Is Celebrating Valentine's Day Overrated?

Life & Love | Gerren Keith Gaynor | 02/04/2014 | 02:30 PM EST

The holiday designated for romance is popular at best, but is it being celebrated for the right reasons?

Though Valentine's Day isn't an important holiday to single Americans, to the millions of others (and around the world) in a relationship or marriage, the romantic day is just as meaningful as Christmas, or even one's birthday.


But while many are spending hundreds and even thousands of dollars on gifts ranging from modest to extravagant, there are some critics who say Valentine's Day has no true value other than just another way for people to spend money unnecessarily and trivially find validation in their relationship through the receiving of a gift, a card and box of chocolate.


All considered, is the holiday a little overrated?


While the concept of Valentine's Day, which was originally a religious holiday before becoming more of a pagan celebration around worldwide, is a harmless and romantic gesture of showing one's love to their partner, very few people seem to celebrate it out of genuine excitement but rather out of pure obligation.


Women expect a new diamond necklace, while men scramble to book reservations at a restaurant that will likely be more crowded than a soup kitchen. In many ways Valentine's Day is nothing more than a way to say, "look everyone I'm loved by someone," or more philosophically, a way to prove something. Though it's only one day, many will over-exert their efforts - and their bank accounts - just to say they were able to celebrate Valentine's Day with someone special.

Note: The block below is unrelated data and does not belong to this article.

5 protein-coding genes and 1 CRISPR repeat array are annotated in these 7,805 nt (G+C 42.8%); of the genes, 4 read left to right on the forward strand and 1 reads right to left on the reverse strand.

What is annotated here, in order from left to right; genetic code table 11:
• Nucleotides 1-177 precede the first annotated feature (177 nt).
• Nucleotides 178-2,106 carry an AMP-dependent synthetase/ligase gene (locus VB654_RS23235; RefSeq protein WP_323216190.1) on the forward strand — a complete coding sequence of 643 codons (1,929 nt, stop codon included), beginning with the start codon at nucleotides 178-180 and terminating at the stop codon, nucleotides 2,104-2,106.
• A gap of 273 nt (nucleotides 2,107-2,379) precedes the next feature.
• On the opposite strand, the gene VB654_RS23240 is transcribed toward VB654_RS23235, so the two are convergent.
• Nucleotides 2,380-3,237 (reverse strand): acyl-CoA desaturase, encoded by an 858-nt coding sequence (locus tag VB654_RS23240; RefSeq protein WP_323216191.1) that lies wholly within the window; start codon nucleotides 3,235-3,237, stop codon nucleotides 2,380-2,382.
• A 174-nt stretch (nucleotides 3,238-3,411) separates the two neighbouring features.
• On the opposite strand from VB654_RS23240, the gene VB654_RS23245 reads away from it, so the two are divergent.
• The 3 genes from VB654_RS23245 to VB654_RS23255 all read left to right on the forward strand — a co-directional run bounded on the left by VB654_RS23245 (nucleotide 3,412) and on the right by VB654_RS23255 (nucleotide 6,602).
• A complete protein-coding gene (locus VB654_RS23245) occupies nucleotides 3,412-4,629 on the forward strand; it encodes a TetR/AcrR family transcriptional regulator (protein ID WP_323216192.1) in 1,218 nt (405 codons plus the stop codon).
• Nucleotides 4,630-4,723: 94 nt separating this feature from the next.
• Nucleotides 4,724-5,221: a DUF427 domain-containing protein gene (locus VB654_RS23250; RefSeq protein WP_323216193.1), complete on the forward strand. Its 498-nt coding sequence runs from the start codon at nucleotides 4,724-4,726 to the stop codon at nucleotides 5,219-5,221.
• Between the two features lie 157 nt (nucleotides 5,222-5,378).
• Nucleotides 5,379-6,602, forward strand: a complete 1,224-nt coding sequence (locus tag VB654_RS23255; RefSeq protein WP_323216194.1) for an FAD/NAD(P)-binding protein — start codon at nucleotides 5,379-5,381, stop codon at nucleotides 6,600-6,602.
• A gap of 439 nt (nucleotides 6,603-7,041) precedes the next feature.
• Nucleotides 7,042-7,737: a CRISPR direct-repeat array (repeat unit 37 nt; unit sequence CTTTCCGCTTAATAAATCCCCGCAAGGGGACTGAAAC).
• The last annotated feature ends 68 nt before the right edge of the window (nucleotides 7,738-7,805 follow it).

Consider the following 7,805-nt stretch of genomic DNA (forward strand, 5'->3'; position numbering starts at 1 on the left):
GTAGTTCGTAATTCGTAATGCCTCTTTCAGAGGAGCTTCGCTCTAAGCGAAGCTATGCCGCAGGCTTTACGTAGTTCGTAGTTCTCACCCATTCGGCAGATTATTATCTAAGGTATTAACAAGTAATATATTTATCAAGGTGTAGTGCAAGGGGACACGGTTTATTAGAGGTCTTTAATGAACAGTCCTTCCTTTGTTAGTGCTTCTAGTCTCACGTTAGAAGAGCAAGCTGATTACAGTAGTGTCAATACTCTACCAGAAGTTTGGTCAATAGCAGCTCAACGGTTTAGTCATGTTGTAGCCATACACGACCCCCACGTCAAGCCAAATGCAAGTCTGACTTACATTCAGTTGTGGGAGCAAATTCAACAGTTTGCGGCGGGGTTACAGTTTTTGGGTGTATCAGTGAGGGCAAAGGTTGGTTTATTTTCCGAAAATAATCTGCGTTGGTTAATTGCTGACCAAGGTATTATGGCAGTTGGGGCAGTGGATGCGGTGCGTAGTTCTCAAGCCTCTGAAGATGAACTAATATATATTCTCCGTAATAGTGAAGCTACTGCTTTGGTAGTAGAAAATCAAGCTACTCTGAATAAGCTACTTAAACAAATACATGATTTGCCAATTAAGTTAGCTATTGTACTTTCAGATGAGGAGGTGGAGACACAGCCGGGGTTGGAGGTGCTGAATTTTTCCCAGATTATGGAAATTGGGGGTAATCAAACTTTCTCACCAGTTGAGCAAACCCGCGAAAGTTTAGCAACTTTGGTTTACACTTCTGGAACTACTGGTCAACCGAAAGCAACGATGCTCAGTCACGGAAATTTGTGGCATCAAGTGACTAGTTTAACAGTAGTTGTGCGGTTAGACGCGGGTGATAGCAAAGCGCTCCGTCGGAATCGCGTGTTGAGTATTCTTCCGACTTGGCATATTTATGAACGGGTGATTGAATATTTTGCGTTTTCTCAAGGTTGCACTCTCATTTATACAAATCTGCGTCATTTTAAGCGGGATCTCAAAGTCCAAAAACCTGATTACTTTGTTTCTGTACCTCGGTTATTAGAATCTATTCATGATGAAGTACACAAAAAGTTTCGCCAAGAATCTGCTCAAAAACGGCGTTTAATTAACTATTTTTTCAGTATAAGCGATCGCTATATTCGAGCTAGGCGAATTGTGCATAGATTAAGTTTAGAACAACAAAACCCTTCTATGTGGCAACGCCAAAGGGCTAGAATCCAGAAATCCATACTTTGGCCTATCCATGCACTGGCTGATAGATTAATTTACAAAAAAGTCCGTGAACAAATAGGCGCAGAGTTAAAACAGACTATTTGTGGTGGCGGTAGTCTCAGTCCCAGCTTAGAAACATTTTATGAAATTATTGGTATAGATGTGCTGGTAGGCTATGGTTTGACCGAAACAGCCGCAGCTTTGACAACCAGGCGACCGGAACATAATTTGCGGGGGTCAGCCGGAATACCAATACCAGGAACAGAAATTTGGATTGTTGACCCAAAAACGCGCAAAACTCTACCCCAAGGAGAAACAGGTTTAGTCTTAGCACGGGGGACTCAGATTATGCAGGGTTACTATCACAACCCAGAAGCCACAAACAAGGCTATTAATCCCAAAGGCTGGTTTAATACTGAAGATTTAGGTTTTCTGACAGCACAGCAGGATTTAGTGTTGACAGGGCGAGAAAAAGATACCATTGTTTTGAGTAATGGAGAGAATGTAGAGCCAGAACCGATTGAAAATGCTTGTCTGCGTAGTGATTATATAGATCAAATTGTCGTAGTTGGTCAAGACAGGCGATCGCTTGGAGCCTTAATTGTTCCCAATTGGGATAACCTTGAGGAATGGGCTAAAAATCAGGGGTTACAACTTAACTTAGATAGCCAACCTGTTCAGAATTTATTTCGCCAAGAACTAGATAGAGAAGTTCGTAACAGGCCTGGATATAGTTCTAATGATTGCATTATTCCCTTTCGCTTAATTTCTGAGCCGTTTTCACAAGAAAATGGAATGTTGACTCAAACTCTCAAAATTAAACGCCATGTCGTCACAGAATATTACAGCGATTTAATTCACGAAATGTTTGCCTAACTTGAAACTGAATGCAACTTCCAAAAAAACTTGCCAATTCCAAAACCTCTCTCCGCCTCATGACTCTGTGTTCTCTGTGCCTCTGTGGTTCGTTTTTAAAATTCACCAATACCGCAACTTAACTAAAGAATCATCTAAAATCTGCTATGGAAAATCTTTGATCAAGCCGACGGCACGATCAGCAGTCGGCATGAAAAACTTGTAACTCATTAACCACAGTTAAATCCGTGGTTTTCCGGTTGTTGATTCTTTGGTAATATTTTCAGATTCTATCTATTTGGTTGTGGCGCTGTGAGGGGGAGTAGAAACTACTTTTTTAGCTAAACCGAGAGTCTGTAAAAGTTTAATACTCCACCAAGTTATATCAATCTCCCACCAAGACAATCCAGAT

But who is truly benefiting from this whole charades of flowers and candy hearts? Mostly businesses.


Like most holidays, Valentine's Day is just another holiday capitalized to boost the economy. So while restaurants and commercial businesses see sales growth for the month, what are people in relationships truly gaining from the holiday?


Some would argue that if you're really doing your job in your relationship, there's no need to celebrate Valentine's Day. For some relationships, the romance leaves just as quickly as Feb. 14 comes along - suggesting that if you need a holiday to be romantic, only to go right back to a romantic-less relationship the next day, then maybe you need to reevaluate where you stand.


This is not to say that there's something inherently wrong with celebrating Valentine's Day; just that those who don't, don't need to feel guilty if they so happen to skip the festivities. But much like Thanksgiving Day, Valentine's Day is more of a symbolic holiday geared toward showing your gratitude and appreciation. Show your lover how much they mean to you, but don't get all worked up if it happens to not look like it does in the movies.


Sometimes a simple day of quality time and a "I love you" is all you need. All the extra stuff is just overdoing it.

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